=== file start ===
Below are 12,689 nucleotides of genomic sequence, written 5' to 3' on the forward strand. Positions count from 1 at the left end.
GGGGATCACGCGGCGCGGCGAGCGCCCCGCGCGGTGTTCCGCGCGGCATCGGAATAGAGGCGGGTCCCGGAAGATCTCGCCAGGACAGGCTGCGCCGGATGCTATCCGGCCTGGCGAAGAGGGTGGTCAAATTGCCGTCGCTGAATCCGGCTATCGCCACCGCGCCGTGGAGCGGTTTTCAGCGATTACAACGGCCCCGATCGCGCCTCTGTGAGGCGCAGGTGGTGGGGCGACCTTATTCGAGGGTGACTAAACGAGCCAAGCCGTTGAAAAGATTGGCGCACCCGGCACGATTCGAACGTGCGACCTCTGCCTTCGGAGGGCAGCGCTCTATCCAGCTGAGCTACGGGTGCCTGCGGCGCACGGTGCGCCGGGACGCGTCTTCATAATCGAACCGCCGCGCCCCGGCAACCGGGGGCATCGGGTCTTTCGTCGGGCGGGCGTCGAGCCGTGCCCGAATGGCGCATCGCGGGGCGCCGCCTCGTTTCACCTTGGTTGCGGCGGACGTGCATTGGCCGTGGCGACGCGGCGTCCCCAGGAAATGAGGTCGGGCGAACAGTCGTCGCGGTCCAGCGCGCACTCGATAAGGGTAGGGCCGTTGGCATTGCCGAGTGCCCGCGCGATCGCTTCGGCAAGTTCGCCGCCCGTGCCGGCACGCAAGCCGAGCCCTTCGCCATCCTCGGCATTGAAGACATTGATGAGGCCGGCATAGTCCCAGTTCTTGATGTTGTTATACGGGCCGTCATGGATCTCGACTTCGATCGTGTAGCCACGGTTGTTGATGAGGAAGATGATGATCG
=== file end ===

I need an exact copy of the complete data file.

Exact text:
Below are 12,689 nucleotides of genomic sequence, written 5' to 3' on the forward strand. Positions count from 1 at the left end.
GGGGATCACGCGGCGCGGCGAGCGCCCCGCGCGGTGTTCCGCGCGGCATCGGAATAGAGGCGGGTCCCGGAAGATCTCGCCAGGACAGGCTGCGCCGGATGCTATCCGGCCTGGCGAAGAGGGTGGTCAAATTGCCGTCGCTGAATCCGGCTATCGCCACCGCGCCGTGGAGCGGTTTTCAGCGATTACAACGGCCCCGATCGCGCCTCTGTGAGGCGCAGGTGGTGGGGCGACCTTATTCGAGGGTGACTAAACGAGCCAAGCCGTTGAAAAGATTGGCGCACCCGGCACGATTCGAACGTGCGACCTCTGCCTTCGGAGGGCAGCGCTCTATCCAGCTGAGCTACGGGTGCCTGCGGCGCACGGTGCGCCGGGACGCGTCTTCATAATCGAACCGCCGCGCCCCGGCAACCGGGGGCATCGGGTCTTTCGTCGGGCGGGCGTCGAGCCGTGCCCGAATGGCGCATCGCGGGGCGCCGCCTCGTTTCACCTTGGTTGCGGCGGACGTGCATTGGCCGTGGCGACGCGGCGTCCCCAGGAAATGAGGTCGGGCGAACAGTCGTCGCGGTCCAGCGCGCACTCGATAAGGGTAGGGCCGTTGGCATTGCCGAGTGCCCGCGCGATCGCTTCGGCAAGTTCGCCGCCCGTGCCGGCACGCAAGCCGAGCCCTTCGCCATCCTCGGCATTGAAGACATTGATGAGGCCGGCATAGTCCCAGTTCTTGATGTTGTTATACGGGCCGTCATGGATCTCGACTTCGATCGTGTAGCCACGGTTGTTGATGAGGAAGATGATGATCG